Tohono O'OdhamThe Angea Tohono family were the first O’Odham potters to make white polychrome pottery popular with tourists. The Friendship Vase has become a collector’s piece.
Traditional Name: Tohono O’Odham meaning “Desert People”, live in the Sonoran Desert bordering Mexico in Southeastern Arizona. They have been making pottery a long time – pottery had already been in the area for a thousand years. This was historically Hohokam land. Today, their reservation area is among the third largest and is home to more than 10,000 people.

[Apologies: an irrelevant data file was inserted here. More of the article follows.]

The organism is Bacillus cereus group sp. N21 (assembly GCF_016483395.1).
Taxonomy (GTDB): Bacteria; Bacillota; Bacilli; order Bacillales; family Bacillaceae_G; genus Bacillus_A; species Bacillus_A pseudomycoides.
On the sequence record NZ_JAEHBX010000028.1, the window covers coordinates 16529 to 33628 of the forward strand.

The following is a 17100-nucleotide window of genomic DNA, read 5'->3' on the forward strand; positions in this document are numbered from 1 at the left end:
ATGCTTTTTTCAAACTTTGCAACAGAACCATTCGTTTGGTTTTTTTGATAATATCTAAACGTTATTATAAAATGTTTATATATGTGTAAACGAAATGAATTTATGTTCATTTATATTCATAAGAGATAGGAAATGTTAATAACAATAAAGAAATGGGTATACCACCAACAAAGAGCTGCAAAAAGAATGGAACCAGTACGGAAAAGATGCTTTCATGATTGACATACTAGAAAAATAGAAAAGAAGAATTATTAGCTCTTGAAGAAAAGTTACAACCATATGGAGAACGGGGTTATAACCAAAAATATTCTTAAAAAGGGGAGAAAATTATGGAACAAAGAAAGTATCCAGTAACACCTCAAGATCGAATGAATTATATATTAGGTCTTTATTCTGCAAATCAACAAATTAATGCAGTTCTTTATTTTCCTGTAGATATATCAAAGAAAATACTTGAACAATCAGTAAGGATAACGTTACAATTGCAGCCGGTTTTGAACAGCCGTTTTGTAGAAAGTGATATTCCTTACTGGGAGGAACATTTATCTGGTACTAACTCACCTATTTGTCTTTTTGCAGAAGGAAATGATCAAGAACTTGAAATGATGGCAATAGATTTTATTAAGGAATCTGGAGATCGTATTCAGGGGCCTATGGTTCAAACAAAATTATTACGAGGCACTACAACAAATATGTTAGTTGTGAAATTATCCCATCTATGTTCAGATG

Tohono O’Odham pottery was purely utilitarian up into the late part of the nineteenth century. During the 1880’s the look and use of O’Odham pottery shifted to polished black-on-red tourist ware that was also being made by neighboring Maricopa and Pima pueblos. White ware with black and red designs became prevalent during the 1930’s, looking more refined than the grey and tan ware Maricopa was producing. By the 1950’s, O’Odham potters experimented by mixing white and red clay together which resulted in tan ware.
Since the past decades, only a few Tohono O’Odham families continue to make pottery. They are better known today for their basket weaving.